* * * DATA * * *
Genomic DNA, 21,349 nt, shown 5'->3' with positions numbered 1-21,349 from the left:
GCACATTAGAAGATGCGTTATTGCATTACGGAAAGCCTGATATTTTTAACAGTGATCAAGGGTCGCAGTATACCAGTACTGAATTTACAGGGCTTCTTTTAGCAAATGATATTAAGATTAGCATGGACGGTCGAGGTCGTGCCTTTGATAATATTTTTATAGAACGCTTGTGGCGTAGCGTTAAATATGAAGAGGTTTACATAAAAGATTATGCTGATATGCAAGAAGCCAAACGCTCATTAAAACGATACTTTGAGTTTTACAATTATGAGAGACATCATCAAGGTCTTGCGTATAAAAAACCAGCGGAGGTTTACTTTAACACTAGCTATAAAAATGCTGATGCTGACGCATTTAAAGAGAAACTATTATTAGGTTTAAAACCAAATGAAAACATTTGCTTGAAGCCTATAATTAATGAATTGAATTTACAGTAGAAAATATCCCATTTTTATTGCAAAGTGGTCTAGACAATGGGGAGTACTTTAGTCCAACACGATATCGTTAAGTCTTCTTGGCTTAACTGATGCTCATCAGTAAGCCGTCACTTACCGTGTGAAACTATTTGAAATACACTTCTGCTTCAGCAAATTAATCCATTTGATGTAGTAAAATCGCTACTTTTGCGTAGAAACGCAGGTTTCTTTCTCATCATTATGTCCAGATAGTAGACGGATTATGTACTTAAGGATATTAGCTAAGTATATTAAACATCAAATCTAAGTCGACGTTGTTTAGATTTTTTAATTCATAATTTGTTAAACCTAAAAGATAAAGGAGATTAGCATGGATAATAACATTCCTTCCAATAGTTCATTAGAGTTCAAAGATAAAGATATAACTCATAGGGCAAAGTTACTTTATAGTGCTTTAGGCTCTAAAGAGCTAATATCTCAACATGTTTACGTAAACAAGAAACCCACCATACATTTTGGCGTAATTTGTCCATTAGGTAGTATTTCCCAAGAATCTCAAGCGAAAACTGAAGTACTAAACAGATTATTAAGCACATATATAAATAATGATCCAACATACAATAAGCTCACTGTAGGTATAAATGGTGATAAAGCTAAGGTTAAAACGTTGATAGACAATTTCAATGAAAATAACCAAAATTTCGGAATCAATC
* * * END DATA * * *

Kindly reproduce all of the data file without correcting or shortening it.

Genomic DNA, 21,349 nt, shown 5'->3' with positions numbered 1-21,349 from the left:
GCACATTAGAAGATGCGTTATTGCATTACGGAAAGCCTGATATTTTTAACAGTGATCAAGGGTCGCAGTATACCAGTACTGAATTTACAGGGCTTCTTTTAGCAAATGATATTAAGATTAGCATGGACGGTCGAGGTCGTGCCTTTGATAATATTTTTATAGAACGCTTGTGGCGTAGCGTTAAATATGAAGAGGTTTACATAAAAGATTATGCTGATATGCAAGAAGCCAAACGCTCATTAAAACGATACTTTGAGTTTTACAATTATGAGAGACATCATCAAGGTCTTGCGTATAAAAAACCAGCGGAGGTTTACTTTAACACTAGCTATAAAAATGCTGATGCTGACGCATTTAAAGAGAAACTATTATTAGGTTTAAAACCAAATGAAAACATTTGCTTGAAGCCTATAATTAATGAATTGAATTTACAGTAGAAAATATCCCATTTTTATTGCAAAGTGGTCTAGACAATGGGGAGTACTTTAGTCCAACACGATATCGTTAAGTCTTCTTGGCTTAACTGATGCTCATCAGTAAGCCGTCACTTACCGTGTGAAACTATTTGAAATACACTTCTGCTTCAGCAAATTAATCCATTTGATGTAGTAAAATCGCTACTTTTGCGTAGAAACGCAGGTTTCTTTCTCATCATTATGTCCAGATAGTAGACGGATTATGTACTTAAGGATATTAGCTAAGTATATTAAACATCAAATCTAAGTCGACGTTGTTTAGATTTTTTAATTCATAATTTGTTAAACCTAAAAGATAAAGGAGATTAGCATGGATAATAACATTCCTTCCAATAGTTCATTAGAGTTCAAAGATAAAGATATAACTCATAGGGCAAAGTTACTTTATAGTGCTTTAGGCTCTAAAGAGCTAATATCTCAACATGTTTACGTAAACAAGAAACCCACCATACATTTTGGCGTAATTTGTCCATTAGGTAGTATTTCCCAAGAATCTCAAGCGAAAACTGAAGTACTAAACAGATTATTAAGCACATATATAAATAATGATCCAACATACAATAAGCTCACTGTAGGTATAAATGGTGATAAAGCTAAGGTTAAAACGTTGATAGACAATTTCAATGAAAATAACCAAAATTTCGGAATCAATC